What that tells us is that depending on your age, everyone had a slightly different sleep pattern. So the parents were up in the middle of the night taking care of the children. Some of the older adults would go to bed a little bit earlier, wake up earlier. And the younger people typically stayed up later. Kind of like our teenagers. Right. And there’s some theories around teenagers why that is. Maybe it’s this residual survival component where the younger people stayed up later of protect the tribe. And of course, that can’t necessarily be proven, but it’s one interesting theory. It’s called the Sentinel Theory. Imagine thinking about your teenagers, like they’re not just up being rowdy or, you know, being annoying. In some ways, they’re up guarding the tribe, protecting the group.
And I really like using that example just to take away the stress around sleep, like sleep changes as you get older. Sleep changes in the course of your lifetime. How can we accept that and work with it rather than against it and worrying about it and trying to hack our way into better sleep? How can we support that process that’s built into us as humans?
Rachel Cram – I don’t know why it is, but knowing that people in ancient times had varying sleep patterns seems comforting. Probably because I associate that as a time when everything was organic and in line with nature and simpler and obviously that’s not all true, but if it reduces sleep stress, let’s go with that.
Tony Ho – Oh yes. Exactly.
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Rachel Cram – So our sleep rhythms are going to change throughout our lifetime, that’s historically documented, but clearly, even within those naturally occurring changes, there are times when we’re not getting the sleep we need and that is where I want to go with you right now. Have you ever watched the show Survivor?
Tony Ho – Oh, yes. Big fan.
Rachel Cram – We watched as a family all the time. And one of the things that often captivates me is the necessity of them having the contestants be sleep deprived. I think that deprivation creates the edge of the show because people are off their game. You know, they’re not capable of functioning the same ways that they would have if they’d had enough sleep. What are the clues that we need more sleep? When we’re not in a game and not aware of how our habits and our lifestyle’s effecting us, sometimes we just don’t know. Do you know what I mean? What would let us know we need to address our sleeping patterns?
Tony Ho – Yeah, that’s a good question. Some of the common things that you look out for are if you’re having difficulty getting up in the morning, but also, shortly after you’re falling back asleep, or especially if you’re, for example, driving or doing something and you’re finding you’re falling asleep at the wheel, particularly those signs of sleep deprivation are very concerning. And also looking at stimulant use such as coffee to boost our functioning during the day. If you’re really relying on that to get through the day, another sign that you’re maybe not getting the sleep or quality of sleep that you need to feel good or sustain your energy through the day.
Sleep research hasn’t come to one point that we all agree that sleep is for X, but we know that it serves a myriad of functions around helping people process learning and memory, especially in the deeper restful stages of sleep. For example, dreaming can help manage our emotions, how to regulate challenging emotional experiences.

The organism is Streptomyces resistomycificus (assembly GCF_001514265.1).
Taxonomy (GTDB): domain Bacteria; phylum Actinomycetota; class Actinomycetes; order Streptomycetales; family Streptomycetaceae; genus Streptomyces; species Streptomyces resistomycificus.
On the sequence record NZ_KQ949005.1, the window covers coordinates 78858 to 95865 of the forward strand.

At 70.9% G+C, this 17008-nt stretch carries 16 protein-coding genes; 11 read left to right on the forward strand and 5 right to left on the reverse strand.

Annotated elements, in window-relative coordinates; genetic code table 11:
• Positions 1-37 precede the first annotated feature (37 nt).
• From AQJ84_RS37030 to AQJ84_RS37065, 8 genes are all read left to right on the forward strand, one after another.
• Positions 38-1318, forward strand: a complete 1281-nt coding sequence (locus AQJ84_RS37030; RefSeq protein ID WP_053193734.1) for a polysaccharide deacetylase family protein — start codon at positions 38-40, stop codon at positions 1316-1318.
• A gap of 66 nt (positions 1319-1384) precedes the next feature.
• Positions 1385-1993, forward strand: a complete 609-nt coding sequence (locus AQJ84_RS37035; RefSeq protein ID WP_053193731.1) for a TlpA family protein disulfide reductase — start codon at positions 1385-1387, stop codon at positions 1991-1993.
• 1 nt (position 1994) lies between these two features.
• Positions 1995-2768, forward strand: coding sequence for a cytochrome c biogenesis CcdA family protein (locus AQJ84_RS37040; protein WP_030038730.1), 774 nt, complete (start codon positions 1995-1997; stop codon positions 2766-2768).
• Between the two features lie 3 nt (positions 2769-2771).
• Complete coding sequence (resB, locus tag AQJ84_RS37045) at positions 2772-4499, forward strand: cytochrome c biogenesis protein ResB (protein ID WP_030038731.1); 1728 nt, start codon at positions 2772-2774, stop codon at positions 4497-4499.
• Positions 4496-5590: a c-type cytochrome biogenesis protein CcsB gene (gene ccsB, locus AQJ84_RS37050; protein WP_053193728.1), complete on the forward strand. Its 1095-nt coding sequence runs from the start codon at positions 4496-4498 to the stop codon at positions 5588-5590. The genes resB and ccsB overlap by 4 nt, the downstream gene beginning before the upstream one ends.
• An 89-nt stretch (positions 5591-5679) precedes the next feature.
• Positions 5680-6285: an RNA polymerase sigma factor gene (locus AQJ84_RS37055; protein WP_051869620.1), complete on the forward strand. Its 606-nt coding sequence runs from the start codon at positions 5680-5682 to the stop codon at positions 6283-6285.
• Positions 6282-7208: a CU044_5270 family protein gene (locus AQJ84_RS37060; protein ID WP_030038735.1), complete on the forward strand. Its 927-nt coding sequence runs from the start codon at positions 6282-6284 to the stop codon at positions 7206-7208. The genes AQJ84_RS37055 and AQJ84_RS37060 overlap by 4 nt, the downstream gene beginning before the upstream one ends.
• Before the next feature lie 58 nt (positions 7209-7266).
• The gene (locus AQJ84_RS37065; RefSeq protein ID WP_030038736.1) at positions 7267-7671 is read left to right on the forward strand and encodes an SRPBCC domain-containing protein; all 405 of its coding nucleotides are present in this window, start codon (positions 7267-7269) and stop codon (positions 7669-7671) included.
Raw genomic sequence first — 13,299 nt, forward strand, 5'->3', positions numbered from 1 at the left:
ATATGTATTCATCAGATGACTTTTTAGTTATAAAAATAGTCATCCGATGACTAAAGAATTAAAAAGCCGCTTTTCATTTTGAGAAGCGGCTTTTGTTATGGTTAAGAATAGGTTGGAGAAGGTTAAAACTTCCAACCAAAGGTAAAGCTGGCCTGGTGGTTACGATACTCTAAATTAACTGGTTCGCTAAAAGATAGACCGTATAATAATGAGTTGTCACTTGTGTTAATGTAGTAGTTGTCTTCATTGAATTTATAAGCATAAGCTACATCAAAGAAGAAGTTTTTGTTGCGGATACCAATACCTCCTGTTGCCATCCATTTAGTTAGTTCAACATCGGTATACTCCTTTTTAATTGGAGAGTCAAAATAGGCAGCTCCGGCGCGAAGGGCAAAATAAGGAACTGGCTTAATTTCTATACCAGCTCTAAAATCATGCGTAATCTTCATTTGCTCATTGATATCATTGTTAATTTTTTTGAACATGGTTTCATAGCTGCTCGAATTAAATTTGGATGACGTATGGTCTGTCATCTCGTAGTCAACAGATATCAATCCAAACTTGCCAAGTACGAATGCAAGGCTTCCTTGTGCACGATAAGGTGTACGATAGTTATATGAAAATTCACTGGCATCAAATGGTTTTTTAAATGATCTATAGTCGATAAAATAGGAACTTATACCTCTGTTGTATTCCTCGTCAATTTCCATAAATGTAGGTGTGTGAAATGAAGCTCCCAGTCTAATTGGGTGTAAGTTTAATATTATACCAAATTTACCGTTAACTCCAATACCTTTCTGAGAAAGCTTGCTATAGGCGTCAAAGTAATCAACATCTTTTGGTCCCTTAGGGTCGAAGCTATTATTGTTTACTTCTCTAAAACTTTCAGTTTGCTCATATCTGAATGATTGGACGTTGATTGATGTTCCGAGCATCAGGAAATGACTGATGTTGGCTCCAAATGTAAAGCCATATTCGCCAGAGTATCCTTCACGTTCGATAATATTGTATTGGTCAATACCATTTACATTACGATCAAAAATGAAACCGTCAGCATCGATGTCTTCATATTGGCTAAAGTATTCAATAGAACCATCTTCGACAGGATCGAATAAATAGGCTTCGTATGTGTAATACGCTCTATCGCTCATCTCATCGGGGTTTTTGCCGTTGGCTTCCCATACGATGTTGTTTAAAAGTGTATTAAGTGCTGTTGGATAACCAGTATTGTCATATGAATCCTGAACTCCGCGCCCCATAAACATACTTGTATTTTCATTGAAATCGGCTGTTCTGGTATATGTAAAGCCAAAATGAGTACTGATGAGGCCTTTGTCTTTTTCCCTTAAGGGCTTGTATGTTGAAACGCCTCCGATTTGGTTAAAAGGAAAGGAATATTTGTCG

When we’re sleep-deprived, even being able to make really quick reactive responses, which is important for sports, but also staying safe on the road. All these kind of mental functions are tied to being able to have restful quality sleep over a regular period of time.
Rachel Cram – When you’re saying sports, my son was telling me that LeBron James sleeps 12 hours a day? And he said also, Usain Bolt does as well. I was fascinated by that, like 12 hours?
Tony Ho – Yeah. It’s interesting. I was reading an interview with Serena Williams and she was also talking about her sleep after having children and the challenges that come with that. And again, it’s important to keep in mind that everyone’s different around their sleep. Sometimes people will read that and be like, “Oh, no, I need to be getting 8 hours of sleep.” But sometimes it doesn’t match what you need, right? It’s really about the quality of sleep that you’re getting. Somebody could be in bed for 12 hours but have terrible quality lying there for a really long time awake, you know, and it has more of an impact than someone who sleeps maybe a restful six or 7 hours of sleep.
Rachel Cram – Yeah, I can tell that you’re being so cautious to not create more worry as you explain this.
Tony Ho – Oh exactly. Yeah.
Rachel Cram – But I interrupted you there? So you said we need sleep for memory. We need it for decision-making. We need it for mental processing. Are there any other reasons why we just need to have that sleep for our functioning?
Tony Ho – Yeah, interesting, especially, you know, throughout the pandemic, people were looking at sleep and immunity. When we are ill our need for sleep often goes up for our body to rest and for our immune system to have opportunity to do its job. So when someone has chronic poor sleep over time and disrupted sleep, that can impact really every functioning system in their body that keeps them well.
There was a great book that came out fairly recently, it was quite popular, called Why We Sleep by Dr. Matthew Walker. And some studies have come out from his clinic actually, about reducing the risk of Alzheimer’s. When we have consistent, good quality sleep, it allows this part of your brain to clear out proteins that can increase your risk of dementia, which is really interesting.